Uh, effect can definitely be used in the context I used it. See the multiple and inconclusive
discussions of "affect" vs. "effect." Bottom line, both may be used as verbs. I always use effect
that way because in my use, sticky-shed or the effects of baking may or may not have an effect on
proper playing of the tape. Sticky-shed and baking are not "affectations" as I read the definition.
You linguists can hash this out, but it's definitely OK to use effect as I did in my posting.
As for Carey Bailey's use of "nothing to loose" is clearly a mis-spelling, and having made similar
errors many times myself, I would never throw a rock from the deck of this glass house!
Dennis, I'm glad your diction and spelling are always perfect! ;)
Regarding DASH and similar multi-track tape digital formats, I never saw the appeal. The equipment
cost a fortune and was semi-reliable (a slave to how well the tape manufacturer did their job, how
well the tape happened to be moving on a given day at a given temperature and a given humidity
level, etc). Meantime, analog multi-track tape technology had advanced to where the electronics were
very quiet, tape formulations allowed a high operating level (low relative noise floor) and Dolby SR
was available to those who just can't stand to hear any hiss. Output was quite close to input on the
late-generation analog recorders, and you had 50 years of technological evolution to call on. Plus
the equipment was cheaper, at first. I can definitely understand why the world has moved to
DAW-based production, there are serious cost-saving advantages and also workflow speed advantages.
Also, digital conversion, in and out, has advanced since the days of DASH, so a typical professional
rig operating at a high resolution setting should do output equal to input for all intents and
purposes to any human hearing.
-- Tom Fine
----- Original Message -----
From: "Dennis Rooney" <[log in to unmask]>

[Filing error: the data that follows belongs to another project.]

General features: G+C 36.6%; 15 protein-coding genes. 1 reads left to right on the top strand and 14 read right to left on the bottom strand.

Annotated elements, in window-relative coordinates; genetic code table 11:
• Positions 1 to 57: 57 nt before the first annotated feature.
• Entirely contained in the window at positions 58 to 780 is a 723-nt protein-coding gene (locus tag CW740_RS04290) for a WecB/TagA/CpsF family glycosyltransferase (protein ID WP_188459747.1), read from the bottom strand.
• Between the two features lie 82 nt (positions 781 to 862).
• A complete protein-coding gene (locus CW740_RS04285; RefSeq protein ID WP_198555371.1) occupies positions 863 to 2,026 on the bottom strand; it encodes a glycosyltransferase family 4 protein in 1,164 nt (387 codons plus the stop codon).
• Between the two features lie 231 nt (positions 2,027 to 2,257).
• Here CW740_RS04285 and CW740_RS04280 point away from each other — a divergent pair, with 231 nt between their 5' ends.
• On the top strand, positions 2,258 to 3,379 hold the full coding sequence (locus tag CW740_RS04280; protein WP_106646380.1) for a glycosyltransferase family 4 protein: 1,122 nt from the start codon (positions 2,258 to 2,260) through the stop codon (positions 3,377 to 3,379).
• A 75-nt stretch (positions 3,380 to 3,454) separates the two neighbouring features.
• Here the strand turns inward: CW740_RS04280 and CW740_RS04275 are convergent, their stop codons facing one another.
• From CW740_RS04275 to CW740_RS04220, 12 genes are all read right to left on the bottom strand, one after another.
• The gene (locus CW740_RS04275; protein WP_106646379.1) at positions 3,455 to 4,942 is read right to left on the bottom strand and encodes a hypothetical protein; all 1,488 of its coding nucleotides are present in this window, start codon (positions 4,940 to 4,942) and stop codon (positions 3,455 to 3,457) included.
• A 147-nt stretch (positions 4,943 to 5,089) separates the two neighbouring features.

To: <[log in to unmask]>
Sent: Friday, February 03, 2012 1:20 PM
Subject: Re: [ARSCLIST] Baking Digital Audio tapes
> So far, the most interesting aspect of this thread is the spelling errors,
> e.g. "nothing to loose", "won't effect". I hope they are merely
> orthographical and not due to impoverished vocabularies.
> Never having had to desiccate a DASH tape, I was pleased to learn that 118F
> produced a satisfactory playback. 130F for eight hours was the rule of
> thumb in use when I last concerned myself with the process. Sony DASH tape
> was highly prone to digital faults. I remember doing a labor-intensive new
> mix for Sony Classical in 1992 of the Bernstein/NYPO Liszt *Faust
> Symphony*on a Friday, only to return to it on a Monday and discover
> unrecoverable portions that had developed over the weekend. It was good for
> billable hours, I guess, but it only made me hate tape even more.
> On Fri, Feb 3, 2012 at 7:22 AM, Tom Fine <[log in to unmask]>wrote:
>> I'm sure Richard Hess will weigh in on this, but my understanding of the
>> mechanism of tape-baking is that you need a minimum temperature for there
>> to be any useful effect. 118 degrees for that time period is probably in
>> the useful range. Does the DASH standard have a fairly robust
>> error-correction scheme? I would think if it does, minimal physical changes
>> brought about by tape baking once won't effect playback.
>> -- Tom Fine
>> ----- Original Message ----- From: "Corey Bailey" <[log in to unmask]
>> To: <[log in to unmask]>
>> Sent: Friday, February 03, 2012 2:27 AM
>> Subject: [ARSCLIST] Baking Digital Audio tapes
>> Hi All,
>>> I thought the members of this list might find this interesting:
>>> Recently, some 1/2-inch Sony DASH (3324) format tapes were shipped from
>>> the UK to the Warner Bros. Sound Transfer Dept in Burbank, CA. The tapes
>>> would not play and exhibited Sticky-Shed Syndrome.
>>> I was asked if I thought it would be safe to bake the tapes. My response
>>> was that it could be risky and if we were to attempt it, the tapes should
>>> be baked at a much lower temperature for 24 hours or so. It was decided to
>>> try my suggestion since there was nothing to loose at this point.
>>> The details:
>>> 3 reels of Quantegy 1/2-inch 467 Digital audio tape, originally recorded
>>> in August of 1999.
>>> 2 reels of Quantegy 1/2-inch 467 Digital audio tape, originally recorded
>>> in May of 2004.
>>> The tapes were baked for 16 hours at 118 degrees F. and then left in the
>>> oven for 6 additional hours as the oven cooled. The decision was made to
>>> end the baking at 16 hours because the Transfer Dept. Supervisor wanted to
>>> test the results to see if there was any improvement that might warrant
>>> further baking. The first tape tested played just fine so each tape was
>>> tried in succession with the same positive results.
>>> Corey Bailey Audio Engineering
> Dennis D. Rooney
> 303 W. 66th Street, 9HE
> New York, NY 10023